Also I feel like what brought on Einstein's later unhealthy INTP behavior was the extraverted society that he was forced to participate in. Fame is not fun for introverts. Maybe when he was at home hiding from his fame he wasn't wasting away trying to find a grand unification theory, but rather happy and enjoying his long denied privacy, working on another of his pet theories.
 

Decaf

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#21
What exactly is 'raw intelligence'?
No idea, but when people talk about smart they seem to be indicating some nebulous idea of someone's intellectual capacity. If you admit that it is probably a combination of perceived potential, creativity, persistence analytical skills and bravery, then defining someone as the best is meaningless.
 
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#22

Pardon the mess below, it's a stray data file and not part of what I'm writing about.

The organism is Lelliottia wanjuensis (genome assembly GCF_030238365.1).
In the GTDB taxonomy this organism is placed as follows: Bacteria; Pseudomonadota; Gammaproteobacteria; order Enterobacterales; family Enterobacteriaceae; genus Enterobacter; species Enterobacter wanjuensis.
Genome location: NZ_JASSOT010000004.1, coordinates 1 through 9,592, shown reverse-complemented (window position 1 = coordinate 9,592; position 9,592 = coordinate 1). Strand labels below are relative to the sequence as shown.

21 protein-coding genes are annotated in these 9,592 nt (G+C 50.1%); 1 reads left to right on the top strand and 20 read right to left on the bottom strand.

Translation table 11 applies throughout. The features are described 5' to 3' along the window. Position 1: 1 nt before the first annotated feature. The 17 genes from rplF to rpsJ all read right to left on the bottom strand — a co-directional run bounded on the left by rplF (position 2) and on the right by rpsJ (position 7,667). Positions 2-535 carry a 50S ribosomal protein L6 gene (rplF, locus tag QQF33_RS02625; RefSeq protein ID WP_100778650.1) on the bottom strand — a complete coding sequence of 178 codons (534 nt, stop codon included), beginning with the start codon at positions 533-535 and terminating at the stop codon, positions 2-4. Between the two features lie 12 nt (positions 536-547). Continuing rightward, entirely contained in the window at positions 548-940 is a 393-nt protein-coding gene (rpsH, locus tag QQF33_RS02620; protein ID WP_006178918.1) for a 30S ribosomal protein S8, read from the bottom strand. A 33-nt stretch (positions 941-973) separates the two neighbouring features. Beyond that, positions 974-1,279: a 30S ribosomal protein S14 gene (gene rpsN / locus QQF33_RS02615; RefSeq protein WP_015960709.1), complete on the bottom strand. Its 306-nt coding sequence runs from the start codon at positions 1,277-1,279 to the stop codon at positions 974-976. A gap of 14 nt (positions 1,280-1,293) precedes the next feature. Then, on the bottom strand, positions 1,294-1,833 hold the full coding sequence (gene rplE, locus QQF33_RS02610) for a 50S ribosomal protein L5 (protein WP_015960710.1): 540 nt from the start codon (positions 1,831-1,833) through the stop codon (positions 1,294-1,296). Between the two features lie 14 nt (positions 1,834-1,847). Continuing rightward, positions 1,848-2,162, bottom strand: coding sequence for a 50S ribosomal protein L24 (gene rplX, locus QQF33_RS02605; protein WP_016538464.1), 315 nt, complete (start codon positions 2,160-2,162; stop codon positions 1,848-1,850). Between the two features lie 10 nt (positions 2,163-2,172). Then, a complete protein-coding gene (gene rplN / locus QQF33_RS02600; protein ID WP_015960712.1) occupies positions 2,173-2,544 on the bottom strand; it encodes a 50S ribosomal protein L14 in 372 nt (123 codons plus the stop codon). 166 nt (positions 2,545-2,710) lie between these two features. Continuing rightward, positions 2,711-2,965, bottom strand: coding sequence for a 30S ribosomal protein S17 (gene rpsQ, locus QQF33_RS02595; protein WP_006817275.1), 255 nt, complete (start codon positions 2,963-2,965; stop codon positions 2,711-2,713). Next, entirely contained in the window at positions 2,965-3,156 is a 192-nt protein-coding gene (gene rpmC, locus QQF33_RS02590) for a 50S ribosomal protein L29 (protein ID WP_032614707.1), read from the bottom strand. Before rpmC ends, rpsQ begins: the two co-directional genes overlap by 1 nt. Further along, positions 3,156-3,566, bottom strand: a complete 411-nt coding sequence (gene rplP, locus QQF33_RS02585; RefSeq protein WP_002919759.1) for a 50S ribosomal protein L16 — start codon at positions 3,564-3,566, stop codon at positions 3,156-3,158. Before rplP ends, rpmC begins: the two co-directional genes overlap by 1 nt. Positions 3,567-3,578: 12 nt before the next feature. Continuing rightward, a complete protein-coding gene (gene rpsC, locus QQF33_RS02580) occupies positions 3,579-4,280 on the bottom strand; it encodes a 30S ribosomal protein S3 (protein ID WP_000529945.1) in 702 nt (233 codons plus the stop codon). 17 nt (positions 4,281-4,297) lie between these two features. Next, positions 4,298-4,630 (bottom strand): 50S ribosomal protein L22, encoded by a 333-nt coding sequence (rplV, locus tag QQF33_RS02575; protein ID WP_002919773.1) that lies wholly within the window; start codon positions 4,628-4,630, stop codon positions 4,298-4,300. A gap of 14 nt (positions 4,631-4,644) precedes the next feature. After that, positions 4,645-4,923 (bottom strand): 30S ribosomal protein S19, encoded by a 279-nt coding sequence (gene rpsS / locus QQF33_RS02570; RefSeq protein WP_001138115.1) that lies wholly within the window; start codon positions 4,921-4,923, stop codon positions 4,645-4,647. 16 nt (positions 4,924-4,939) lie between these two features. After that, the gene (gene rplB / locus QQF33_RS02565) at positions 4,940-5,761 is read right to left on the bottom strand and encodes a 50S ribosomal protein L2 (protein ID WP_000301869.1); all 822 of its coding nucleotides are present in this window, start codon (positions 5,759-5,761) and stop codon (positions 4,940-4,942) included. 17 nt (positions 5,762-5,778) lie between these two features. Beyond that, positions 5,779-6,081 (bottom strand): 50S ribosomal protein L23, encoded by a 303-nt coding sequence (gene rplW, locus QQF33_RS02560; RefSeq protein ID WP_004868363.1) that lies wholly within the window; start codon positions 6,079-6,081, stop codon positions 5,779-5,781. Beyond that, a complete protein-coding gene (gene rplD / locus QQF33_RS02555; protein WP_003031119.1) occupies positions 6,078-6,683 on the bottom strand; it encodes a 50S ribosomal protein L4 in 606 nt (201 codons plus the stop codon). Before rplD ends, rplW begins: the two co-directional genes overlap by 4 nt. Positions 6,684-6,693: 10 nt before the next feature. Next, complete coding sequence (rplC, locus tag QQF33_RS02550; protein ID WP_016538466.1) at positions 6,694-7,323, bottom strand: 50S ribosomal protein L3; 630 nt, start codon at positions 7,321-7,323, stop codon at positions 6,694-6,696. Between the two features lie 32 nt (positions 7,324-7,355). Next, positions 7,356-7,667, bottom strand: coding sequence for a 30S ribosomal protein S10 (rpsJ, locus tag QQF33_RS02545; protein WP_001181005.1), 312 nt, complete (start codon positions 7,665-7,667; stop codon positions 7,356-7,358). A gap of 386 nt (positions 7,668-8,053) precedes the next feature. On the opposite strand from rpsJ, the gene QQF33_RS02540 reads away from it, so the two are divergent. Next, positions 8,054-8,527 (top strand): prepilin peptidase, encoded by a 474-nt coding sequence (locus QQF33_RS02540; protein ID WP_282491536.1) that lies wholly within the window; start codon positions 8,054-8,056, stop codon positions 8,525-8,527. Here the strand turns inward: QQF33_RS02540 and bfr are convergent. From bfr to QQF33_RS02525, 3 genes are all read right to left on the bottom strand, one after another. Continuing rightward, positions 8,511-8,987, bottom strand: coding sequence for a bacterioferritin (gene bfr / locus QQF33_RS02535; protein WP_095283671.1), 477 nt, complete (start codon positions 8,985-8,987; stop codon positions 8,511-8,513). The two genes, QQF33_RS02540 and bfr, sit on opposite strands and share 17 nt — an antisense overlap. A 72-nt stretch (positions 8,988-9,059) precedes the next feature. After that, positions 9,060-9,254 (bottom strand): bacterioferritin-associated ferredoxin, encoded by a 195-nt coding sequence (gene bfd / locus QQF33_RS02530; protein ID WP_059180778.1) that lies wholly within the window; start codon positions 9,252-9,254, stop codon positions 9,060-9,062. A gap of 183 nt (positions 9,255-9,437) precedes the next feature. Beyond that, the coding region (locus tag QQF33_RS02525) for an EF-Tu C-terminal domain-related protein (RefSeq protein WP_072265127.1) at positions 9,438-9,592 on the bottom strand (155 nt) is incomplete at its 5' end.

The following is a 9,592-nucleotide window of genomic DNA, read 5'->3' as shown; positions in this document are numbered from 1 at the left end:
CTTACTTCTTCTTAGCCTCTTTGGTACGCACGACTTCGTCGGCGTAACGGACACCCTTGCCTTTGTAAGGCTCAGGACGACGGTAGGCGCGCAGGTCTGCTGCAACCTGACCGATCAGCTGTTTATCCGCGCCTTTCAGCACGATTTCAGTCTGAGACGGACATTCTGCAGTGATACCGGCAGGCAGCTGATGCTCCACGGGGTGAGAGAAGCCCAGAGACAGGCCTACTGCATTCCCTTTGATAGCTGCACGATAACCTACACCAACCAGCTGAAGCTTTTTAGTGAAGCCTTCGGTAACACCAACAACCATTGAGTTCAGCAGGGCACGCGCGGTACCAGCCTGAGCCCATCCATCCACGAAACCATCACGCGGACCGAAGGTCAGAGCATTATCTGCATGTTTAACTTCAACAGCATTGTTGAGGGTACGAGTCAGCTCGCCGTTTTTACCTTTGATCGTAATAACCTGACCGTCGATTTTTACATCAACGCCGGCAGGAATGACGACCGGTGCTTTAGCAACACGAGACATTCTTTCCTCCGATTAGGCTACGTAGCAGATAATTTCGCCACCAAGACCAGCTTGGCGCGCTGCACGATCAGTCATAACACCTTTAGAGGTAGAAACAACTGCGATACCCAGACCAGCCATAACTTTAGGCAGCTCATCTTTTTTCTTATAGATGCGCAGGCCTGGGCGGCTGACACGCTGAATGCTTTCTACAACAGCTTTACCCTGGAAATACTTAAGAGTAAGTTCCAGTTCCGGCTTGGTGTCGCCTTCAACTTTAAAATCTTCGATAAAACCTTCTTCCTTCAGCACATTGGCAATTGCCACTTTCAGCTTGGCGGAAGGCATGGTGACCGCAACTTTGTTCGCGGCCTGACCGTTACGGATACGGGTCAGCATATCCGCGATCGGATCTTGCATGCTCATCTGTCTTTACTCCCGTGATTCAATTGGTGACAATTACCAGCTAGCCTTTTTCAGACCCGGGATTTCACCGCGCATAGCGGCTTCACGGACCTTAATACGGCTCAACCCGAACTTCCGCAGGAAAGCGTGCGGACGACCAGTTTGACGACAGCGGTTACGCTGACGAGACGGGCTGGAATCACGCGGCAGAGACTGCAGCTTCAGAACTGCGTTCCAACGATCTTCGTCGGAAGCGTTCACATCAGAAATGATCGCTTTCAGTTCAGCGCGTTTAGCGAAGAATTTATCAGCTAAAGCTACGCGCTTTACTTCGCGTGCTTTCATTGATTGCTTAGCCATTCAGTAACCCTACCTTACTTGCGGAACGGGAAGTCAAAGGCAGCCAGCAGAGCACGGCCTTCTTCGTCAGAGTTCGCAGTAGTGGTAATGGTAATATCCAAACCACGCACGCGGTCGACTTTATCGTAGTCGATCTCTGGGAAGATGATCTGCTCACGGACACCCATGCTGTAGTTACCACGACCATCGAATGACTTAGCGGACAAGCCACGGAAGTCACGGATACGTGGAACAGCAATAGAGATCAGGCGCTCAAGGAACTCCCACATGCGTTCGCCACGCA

My parents thought I had a really weak version of that, and, maybe I do, but I really think that for every phycological disorder you can name, every person has a percentage of it in them, even extroverts probably have a little aspergers in them, and even some of the most humble and selfless people are a little narcisistic.
 

poop

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#23
I once thought I had AS but not all the symptoms were present. This was after I thought I had autism...It turns out I was just INTP; I guess people just noticed something odd about me and started hinting to me through subtle social interactions that there was something wrong with me to the point that I actually questioned my sanity.
This situation in my life enlightened me to the similarities between many psychological disorders such as non verbal LD, autism and the aforementioned AS. Just because similarities exist doesn't mean anything because everyone is retarded in some aspect, others are just retarded to a greater extent. Where one person excels in an area of their life, there is a good chance that another area in their life will be a level of retarded directly proportionate to that of the successful area in their life. Basically, if someone is superior intellectually, they are bound to be slightly retarded emotionally, they are just not considered retarded because they haven't met a set requirement.